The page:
These magic oils can also be used in dilutions to form a massage oil, helping soothe inflammation and muscle aches.
Essential oils are commonly used as cleaning products and for their favored scents, often being the primary ingredients of household essence and air fresheners. Another use is as a natural insect repellent.
What Is Aromatherapy?
Known as a pseudoscience, aromatherapy involves using essential oils extracted from plants to promote well-being and ease certain health conditions. Essential oils are aromatic, and inhaling the scents can have various effects on mental and physical health.
It’s only recently that aromatherapy has been becoming more recognized as a credible alternative treatment.
Some of the various benefits include a reduction of stress and anxiety, pain management, and improved sleep.
Check out our favorite fall essential oil blends!
How to Dilute Essential Oils
Diluting your essential oils is necessary before use, especially when you’re applying them topically. We typically dilute our essential oils in carrier oils such as jojoba, olive, avocado, and grapeseed oil. Your choice of carrier oil is based on personal preference.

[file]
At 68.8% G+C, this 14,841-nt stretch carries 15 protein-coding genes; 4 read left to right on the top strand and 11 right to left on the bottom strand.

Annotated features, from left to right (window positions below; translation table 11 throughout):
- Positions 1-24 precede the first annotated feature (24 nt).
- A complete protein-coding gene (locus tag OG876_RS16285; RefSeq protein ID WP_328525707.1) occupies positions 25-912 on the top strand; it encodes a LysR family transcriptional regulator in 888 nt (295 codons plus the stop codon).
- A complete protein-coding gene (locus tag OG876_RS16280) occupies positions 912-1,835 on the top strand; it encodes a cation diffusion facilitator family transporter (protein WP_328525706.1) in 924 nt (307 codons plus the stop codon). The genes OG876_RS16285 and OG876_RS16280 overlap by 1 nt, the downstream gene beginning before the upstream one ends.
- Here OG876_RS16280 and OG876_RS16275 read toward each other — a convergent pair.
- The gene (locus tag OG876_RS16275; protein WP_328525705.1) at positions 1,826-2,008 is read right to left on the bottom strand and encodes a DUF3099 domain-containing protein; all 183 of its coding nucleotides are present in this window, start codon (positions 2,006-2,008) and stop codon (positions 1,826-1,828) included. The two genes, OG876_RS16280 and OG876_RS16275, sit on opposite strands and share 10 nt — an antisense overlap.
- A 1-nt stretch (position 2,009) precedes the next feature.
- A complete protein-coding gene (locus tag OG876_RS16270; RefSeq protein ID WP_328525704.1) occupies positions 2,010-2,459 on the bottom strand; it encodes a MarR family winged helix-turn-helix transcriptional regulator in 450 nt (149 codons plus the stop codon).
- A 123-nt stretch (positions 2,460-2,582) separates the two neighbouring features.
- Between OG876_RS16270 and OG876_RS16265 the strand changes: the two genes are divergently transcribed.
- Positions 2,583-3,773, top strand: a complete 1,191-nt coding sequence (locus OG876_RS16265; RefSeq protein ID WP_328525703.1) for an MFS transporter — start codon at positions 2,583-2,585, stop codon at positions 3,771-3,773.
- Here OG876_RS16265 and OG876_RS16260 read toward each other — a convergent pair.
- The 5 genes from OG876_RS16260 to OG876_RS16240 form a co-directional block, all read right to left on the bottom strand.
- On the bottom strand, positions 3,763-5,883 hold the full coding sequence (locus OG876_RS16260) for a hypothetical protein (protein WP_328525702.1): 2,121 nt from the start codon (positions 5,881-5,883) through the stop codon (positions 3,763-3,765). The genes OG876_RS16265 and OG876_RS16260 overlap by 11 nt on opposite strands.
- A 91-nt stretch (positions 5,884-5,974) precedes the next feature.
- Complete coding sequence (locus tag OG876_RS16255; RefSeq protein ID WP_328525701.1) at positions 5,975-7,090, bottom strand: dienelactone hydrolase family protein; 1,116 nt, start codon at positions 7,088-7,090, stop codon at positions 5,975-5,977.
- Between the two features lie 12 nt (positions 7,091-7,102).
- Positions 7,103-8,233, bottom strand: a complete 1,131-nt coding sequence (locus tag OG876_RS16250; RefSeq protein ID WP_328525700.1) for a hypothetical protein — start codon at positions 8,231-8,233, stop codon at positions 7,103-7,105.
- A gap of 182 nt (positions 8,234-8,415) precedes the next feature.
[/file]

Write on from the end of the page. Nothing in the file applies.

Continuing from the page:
By using a carrier oil, you’re actually doing more than making it skin-safe. Essential oils tend to evaporate quickly when exposed to air. But when mixed with a carrier oil, essential oils stay true to their form and are more easily absorbed.
Specific dilution ratios vary based on use and individual essential oils. To help, we’re going to break down the correct dilution ratios for your case. Note that these are general dilution rates which may vary based on the essential oil in question—do you research!
A small dosage is appropriate for daily use and for facial application. For example, you could create a toner 100 mL toner and use 30 drops of tea tree oil. This would be enough for it to combat acne and oily skin.
We recommend starting low and working your way up. That will allow you to identify any sensitivities without causing too much damage.